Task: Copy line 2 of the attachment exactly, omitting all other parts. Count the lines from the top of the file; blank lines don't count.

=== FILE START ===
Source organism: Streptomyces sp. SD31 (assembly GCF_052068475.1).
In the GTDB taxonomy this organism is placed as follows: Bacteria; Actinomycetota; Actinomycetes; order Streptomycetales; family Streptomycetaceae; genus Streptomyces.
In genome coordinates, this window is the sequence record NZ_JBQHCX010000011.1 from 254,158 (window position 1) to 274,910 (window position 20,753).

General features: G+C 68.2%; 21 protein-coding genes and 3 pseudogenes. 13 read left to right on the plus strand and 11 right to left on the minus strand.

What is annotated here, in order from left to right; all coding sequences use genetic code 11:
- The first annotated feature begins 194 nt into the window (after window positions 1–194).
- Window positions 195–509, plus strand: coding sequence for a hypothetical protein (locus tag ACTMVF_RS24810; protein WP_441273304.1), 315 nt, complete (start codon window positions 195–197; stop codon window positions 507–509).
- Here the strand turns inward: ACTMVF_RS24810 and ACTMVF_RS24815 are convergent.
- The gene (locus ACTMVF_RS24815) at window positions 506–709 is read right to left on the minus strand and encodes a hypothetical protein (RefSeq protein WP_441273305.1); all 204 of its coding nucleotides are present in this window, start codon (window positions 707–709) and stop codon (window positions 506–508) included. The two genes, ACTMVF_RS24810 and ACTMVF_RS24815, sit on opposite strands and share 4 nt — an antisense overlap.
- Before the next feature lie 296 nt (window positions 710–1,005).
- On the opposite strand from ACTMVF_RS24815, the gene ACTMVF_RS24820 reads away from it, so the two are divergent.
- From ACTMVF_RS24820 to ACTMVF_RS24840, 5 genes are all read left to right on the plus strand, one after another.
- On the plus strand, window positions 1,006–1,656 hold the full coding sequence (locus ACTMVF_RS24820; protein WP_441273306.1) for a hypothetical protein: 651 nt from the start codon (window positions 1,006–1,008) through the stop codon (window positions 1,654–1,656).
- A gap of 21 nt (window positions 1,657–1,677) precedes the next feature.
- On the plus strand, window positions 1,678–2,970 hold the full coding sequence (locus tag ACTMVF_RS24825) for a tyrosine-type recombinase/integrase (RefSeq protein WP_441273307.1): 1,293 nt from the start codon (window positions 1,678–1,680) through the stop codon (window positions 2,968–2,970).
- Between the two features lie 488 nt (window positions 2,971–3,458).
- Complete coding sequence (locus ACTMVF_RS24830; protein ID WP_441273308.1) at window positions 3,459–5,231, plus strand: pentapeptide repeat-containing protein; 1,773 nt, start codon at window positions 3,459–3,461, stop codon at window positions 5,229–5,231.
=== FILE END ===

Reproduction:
In the GTDB taxonomy this organism is placed as follows: Bacteria; Actinomycetota; Actinomycetes; order Streptomycetales; family Streptomycetaceae; genus Streptomyces.